Converting ideas into big data is one of the most important aspects of the research: Perkins and her team wanted to challenge the way businesses could learn from theory in a more robust way. While many management books offer commentary from only specific points of view and anecdotes, this text roots itself in quantifiable data produced by SCALA. 

Senior Fellow and CLiGS faculty member Jerry Abrams comments on why Perkins’s data-driven approach is unique. “Evidence-based advice is rare; high quality longitudinal study, even rarer,” he writes in the book’s foreword. “In this context, the deep evidence-based advice and practical tools regarding purpose, organizations, and their cultures that Kathy provides could hardly be more important, not only to organizations but to the societies in which they operate.”

Making decisions based on facts, not fads Guided by the findings, organizations can learn about their own health factors and how their work environments are made up of components that drive productivity for the company as a whole. These can include quantitative drivers, such as rewards for good work, or qualitative drivers, such as feeling valued. 

A truly sustainable culture has to have a high score on organizational health. However, even though organizational health is necessary, it isn’t enough to truly support sustainability work. Perkins admits, “Companies can be healthy on the inside, but not actually do anything for the world on the outside. But good companies are the ones that balance the pursuit of profit with a positive impact. The cultures of sustainable companies are built on unique identities and mechanisms for interacting with people and institutions beyond their own boundaries.”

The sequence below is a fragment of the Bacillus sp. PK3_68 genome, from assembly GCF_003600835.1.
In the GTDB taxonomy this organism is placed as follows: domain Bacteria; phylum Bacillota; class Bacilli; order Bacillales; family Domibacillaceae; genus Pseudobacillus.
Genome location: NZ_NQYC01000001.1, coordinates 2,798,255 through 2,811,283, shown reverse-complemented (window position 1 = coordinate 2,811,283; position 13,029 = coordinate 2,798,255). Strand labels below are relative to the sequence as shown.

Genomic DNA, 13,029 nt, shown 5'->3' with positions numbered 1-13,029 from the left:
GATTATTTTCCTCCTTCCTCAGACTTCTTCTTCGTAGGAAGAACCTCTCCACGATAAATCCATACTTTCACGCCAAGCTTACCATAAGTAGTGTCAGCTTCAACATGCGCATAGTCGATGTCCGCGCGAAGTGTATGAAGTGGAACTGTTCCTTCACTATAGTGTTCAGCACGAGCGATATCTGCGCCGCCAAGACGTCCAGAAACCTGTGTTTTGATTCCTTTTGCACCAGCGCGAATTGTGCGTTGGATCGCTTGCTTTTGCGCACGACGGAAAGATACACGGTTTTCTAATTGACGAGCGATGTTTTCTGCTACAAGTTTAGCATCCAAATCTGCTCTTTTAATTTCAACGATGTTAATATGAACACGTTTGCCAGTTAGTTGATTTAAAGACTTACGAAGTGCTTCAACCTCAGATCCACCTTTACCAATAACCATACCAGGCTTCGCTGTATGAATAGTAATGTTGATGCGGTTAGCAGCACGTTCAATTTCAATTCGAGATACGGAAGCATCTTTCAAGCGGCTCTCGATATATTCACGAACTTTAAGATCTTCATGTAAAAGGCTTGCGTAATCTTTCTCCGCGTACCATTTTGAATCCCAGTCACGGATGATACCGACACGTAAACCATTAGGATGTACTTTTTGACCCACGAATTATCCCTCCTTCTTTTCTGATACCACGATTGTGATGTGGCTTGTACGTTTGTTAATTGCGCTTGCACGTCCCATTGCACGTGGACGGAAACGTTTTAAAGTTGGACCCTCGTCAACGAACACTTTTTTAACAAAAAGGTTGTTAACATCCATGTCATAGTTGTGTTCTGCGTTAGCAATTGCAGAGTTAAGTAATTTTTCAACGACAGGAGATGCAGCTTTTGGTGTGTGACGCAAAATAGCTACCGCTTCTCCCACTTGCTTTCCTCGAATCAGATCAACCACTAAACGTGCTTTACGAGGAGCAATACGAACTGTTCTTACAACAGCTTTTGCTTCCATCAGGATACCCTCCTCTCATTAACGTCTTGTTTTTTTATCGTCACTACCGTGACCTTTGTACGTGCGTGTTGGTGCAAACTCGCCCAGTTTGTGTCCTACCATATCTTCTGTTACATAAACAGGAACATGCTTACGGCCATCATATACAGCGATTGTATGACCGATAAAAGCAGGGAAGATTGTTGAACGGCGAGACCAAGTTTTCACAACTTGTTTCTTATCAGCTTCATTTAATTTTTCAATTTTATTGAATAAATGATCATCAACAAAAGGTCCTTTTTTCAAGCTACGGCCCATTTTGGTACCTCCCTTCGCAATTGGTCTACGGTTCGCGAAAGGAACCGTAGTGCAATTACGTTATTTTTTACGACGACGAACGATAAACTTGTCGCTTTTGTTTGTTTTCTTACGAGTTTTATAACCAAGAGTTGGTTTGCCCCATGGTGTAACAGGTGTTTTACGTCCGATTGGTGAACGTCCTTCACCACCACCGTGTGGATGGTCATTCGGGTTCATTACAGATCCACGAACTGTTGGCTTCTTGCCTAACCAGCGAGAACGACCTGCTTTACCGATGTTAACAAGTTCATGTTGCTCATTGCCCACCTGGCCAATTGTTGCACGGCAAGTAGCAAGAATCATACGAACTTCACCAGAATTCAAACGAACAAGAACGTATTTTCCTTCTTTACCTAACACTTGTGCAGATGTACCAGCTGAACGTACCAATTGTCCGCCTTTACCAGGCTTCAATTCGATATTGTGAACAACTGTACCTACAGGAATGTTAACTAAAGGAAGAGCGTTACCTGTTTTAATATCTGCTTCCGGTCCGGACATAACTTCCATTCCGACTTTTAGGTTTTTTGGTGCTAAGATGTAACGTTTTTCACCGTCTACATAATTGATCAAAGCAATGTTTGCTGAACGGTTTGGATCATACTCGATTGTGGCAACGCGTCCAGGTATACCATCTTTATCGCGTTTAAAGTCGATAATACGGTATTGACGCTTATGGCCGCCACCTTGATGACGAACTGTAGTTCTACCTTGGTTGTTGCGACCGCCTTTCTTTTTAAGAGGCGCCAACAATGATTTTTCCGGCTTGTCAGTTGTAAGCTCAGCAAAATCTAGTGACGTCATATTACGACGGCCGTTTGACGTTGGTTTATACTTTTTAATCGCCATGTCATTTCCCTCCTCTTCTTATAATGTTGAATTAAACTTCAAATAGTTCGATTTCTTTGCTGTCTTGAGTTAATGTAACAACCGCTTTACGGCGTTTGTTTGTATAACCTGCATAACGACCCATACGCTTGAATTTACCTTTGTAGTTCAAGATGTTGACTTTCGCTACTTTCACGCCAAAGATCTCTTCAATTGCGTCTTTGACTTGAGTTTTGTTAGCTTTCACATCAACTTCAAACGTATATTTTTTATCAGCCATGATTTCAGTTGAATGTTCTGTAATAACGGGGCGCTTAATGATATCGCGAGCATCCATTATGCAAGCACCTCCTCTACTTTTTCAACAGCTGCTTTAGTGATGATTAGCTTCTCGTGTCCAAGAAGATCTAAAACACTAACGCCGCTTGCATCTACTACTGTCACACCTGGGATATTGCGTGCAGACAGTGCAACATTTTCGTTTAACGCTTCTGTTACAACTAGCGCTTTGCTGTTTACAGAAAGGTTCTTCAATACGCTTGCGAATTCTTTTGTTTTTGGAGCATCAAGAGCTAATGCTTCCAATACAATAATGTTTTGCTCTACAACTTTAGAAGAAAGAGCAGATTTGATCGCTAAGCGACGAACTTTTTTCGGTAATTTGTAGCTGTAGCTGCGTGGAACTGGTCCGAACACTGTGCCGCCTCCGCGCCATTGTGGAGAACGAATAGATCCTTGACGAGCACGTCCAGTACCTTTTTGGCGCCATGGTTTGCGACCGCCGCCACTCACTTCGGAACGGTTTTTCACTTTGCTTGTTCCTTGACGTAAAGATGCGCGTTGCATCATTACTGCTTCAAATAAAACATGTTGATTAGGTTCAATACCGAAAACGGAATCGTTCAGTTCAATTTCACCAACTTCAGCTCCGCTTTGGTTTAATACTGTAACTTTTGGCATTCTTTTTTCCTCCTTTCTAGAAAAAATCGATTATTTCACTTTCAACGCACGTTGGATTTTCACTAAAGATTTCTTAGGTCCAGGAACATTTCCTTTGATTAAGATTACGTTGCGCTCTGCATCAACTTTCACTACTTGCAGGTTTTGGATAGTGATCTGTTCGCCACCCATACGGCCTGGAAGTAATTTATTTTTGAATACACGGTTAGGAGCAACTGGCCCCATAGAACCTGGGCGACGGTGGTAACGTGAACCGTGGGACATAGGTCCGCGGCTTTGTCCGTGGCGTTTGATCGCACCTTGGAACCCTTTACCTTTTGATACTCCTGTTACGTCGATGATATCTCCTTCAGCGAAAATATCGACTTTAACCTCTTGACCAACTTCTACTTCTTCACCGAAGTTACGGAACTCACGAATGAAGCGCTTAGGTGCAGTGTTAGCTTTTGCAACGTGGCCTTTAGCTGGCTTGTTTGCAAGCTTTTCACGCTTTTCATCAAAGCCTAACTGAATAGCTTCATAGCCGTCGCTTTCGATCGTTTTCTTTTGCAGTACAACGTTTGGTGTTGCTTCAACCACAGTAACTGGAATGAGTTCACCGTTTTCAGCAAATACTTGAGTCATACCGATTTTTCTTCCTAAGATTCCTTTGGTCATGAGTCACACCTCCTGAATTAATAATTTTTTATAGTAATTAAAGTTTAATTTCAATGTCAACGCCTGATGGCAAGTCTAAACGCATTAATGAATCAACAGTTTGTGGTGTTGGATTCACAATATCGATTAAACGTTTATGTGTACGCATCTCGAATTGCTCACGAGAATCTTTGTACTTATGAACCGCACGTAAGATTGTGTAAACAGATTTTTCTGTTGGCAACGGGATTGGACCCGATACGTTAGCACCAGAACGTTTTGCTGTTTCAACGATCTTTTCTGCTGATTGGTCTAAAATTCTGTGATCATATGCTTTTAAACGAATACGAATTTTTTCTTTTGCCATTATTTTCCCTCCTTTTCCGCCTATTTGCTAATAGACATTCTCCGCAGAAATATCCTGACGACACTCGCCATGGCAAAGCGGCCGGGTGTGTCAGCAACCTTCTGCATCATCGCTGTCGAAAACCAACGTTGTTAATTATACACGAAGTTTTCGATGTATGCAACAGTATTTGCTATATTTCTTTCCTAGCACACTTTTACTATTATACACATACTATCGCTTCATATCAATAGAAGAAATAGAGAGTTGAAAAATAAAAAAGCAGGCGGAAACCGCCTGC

Sustainable companies integrate their identity and values into their business models and practices. At the same time, they tend to collaborate more effectively and differently with other organizations. They encourage all employees to interact with externals and to learn from them. This helps them innovate and grow. 

Taking on this mindset can be costly in the short-run because it often involves investments. Sometimes the payoff is too long-term to interest shareholders. However, research shows that companies that view themselves as responsible for and to society are more successful in the long-run than others. Perkins says, “The adoption of a different identity and mindset engages employees. A sustainable culture supports employees in working towards common goals and contributing to making a difference in the world. As a result, they are much more engaged in their work and with their companies.”

Kathleen Miller Perkins photo

Photo of Kathleen Miller Perkins, author, psychologist, and CEO of Miller Consultants
Kathleen Miller Perkins, author, psychologist, and CEO of Miller Consultants

Kathy Miller Perkins is a psychologist and the CEO of Miller Consultants—an organization that focuses on helping companies succeed by translating purpose and vision into actions to attract talent, engage people, and inspire innovation. She founded Miller Consultants to make a difference in the work lives of people through the workplaces that employ them.